All “gods” of this world: Buddha, Allah, idols, pagan gods, and material idols (money, sex, cars, fame) will pass away and burn.  But Jesus, God the Son, came to become the road we need to find God.  The greatest news of all: Jesus traveled the road to get to us, and invites us to walk that road with Him throughout our lives as we move closer to eternal rest in our Father.

Verse 9: “I am the door. If anyone enters by me, he will be saved and will go in and out and find pasture.”

Jesus says in John 14:6 that no one can come to God except through Him.  With the passage above, we see this in the image of a door.  There is no door number 2 or 3.  There is one door and it is Jesus.  We cannot miss this or misinterpret it.  Some parts of the Bible are harder to understand than others, and some require digging deep to figure it out.  But this is not one of those.  Jesus is it.  No Jesus, no God.  There is no salvation apart from Christ Jesus.

The next thing I want us to see is that Jesus is a GOOD shepherd.  Notice His description of the bad shepherd, that cares not for the sheep, but only for himself, and flees at the first sign of danger.  It appears that Jesus is calling the Pharisees out, and they would understand this.  So what they hear is Jesus condemning them for being false shepherds, being “thieves and robbers,” feeding themselves off the sheep, and not serving them or taking care of them.  Perhaps this is why in the next few minutes, the Pharisees pick up stones to chunk at our Lord.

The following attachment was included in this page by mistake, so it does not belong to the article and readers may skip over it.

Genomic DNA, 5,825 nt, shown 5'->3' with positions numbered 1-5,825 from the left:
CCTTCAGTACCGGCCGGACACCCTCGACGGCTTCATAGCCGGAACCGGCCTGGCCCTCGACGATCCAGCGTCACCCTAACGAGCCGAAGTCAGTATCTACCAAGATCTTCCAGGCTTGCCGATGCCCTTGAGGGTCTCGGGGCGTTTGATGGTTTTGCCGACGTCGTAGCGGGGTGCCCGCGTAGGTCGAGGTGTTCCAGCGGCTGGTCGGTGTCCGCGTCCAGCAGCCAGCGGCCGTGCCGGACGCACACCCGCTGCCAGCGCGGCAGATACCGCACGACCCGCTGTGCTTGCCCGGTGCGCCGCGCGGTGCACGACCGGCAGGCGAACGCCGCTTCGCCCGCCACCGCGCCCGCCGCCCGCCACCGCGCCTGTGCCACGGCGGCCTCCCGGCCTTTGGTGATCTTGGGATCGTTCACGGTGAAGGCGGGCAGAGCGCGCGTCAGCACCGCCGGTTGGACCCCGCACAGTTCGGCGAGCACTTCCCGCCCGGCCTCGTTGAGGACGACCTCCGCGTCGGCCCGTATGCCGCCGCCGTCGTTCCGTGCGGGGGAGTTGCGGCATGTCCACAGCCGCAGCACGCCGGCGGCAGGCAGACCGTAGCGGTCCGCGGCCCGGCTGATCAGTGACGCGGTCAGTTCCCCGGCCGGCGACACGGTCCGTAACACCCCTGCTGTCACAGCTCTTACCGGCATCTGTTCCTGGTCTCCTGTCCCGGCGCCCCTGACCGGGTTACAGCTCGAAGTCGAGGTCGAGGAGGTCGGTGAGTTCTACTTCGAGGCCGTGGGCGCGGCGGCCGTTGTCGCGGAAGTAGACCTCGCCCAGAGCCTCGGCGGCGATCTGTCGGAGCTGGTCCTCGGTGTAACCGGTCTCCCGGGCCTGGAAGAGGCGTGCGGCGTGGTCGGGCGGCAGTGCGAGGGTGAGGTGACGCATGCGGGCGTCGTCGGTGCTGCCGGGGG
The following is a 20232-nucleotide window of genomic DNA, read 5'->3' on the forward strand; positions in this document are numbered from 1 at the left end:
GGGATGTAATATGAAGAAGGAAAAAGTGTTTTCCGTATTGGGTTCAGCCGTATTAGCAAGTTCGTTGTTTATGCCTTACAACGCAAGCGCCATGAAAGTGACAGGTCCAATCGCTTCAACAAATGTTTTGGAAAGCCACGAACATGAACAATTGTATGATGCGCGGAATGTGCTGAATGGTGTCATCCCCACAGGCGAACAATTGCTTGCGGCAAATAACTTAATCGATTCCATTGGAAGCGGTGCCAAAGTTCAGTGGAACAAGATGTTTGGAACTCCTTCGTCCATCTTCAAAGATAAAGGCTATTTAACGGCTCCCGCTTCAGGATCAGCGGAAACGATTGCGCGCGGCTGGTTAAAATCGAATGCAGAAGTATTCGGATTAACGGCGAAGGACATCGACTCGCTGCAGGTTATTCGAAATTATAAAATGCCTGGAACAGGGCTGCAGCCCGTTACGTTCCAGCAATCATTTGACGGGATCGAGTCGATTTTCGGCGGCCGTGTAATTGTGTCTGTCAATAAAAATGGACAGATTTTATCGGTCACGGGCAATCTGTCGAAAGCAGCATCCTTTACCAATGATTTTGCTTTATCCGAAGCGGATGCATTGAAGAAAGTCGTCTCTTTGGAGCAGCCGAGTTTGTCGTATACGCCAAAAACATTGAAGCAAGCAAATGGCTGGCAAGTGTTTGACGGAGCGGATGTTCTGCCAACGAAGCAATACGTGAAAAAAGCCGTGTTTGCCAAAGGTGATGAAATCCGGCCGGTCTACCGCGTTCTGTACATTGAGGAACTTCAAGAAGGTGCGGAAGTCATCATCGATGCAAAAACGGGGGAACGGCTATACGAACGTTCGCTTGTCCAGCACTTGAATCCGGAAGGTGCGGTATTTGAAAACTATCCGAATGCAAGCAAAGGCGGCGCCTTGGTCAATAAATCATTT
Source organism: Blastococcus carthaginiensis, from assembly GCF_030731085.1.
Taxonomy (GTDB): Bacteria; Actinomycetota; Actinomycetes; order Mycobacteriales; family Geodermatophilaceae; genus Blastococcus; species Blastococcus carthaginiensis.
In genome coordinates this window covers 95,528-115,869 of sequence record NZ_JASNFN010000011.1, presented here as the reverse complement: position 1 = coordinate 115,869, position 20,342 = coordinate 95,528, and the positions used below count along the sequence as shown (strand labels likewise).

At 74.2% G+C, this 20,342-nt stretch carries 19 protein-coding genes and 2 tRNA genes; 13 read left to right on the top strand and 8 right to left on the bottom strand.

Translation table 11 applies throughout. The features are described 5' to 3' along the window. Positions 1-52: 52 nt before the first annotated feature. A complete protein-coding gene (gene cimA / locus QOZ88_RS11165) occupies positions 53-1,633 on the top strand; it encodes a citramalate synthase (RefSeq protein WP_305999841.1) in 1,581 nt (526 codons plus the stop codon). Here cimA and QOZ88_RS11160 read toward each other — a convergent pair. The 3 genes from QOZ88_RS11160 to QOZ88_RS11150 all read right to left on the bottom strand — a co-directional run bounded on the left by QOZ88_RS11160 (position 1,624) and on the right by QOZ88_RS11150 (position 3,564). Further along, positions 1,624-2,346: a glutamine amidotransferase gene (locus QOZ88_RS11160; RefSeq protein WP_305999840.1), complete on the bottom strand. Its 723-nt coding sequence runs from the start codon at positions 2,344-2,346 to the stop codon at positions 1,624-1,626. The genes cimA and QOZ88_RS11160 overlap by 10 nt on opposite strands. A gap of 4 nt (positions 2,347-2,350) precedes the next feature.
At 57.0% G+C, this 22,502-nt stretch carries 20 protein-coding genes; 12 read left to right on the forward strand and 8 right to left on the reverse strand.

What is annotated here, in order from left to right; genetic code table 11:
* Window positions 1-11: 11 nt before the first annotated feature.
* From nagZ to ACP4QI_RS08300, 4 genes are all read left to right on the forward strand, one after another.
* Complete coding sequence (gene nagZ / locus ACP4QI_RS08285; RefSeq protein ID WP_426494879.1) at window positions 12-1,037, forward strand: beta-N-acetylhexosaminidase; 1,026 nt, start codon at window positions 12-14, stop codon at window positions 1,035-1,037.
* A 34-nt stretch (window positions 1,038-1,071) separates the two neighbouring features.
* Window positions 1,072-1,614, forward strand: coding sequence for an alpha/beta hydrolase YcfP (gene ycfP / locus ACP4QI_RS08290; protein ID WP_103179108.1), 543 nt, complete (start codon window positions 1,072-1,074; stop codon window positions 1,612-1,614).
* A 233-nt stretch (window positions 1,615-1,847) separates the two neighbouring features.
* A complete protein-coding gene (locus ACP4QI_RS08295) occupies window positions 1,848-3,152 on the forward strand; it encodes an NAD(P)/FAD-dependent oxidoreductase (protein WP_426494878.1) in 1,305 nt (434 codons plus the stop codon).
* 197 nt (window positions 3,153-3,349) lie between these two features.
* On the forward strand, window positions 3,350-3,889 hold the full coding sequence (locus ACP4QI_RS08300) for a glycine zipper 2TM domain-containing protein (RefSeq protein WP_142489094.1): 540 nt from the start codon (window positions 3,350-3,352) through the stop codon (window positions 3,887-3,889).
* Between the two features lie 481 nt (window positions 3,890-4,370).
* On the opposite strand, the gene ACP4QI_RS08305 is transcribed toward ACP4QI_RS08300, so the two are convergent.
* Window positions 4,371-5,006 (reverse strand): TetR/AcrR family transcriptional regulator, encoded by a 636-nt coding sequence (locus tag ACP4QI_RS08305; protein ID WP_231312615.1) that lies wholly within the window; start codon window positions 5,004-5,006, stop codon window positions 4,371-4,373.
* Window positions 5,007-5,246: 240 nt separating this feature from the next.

Notice verses 11, 17-18: What does it say?  That Jesus was murdered, killed, and forced to die?  Not at all.

Jesus “lays down his life” for us.  For His sheep.  He even says that no one takes it from Him, but that He willingly died for us.  That magnifies and multiplies, or at least it should, our view of His death on a cross.  What it means is that He didn’t have to do it.  It wasn’t a punishment.  It was His choice.  John 19:30 says that He “gave up His spirit.” We didn’t kill Jesus, as some have said.  Jesus willingly died for us, to take our sin away.  Now, our sin made a death needed, but we must understand this if we will understand our God: He didn’t have to meet that need.  He didn’t, and doesn’t, owe us anything, except eternal hell because of our sin and rebellion.  But Jesus came and died for us because God loves us.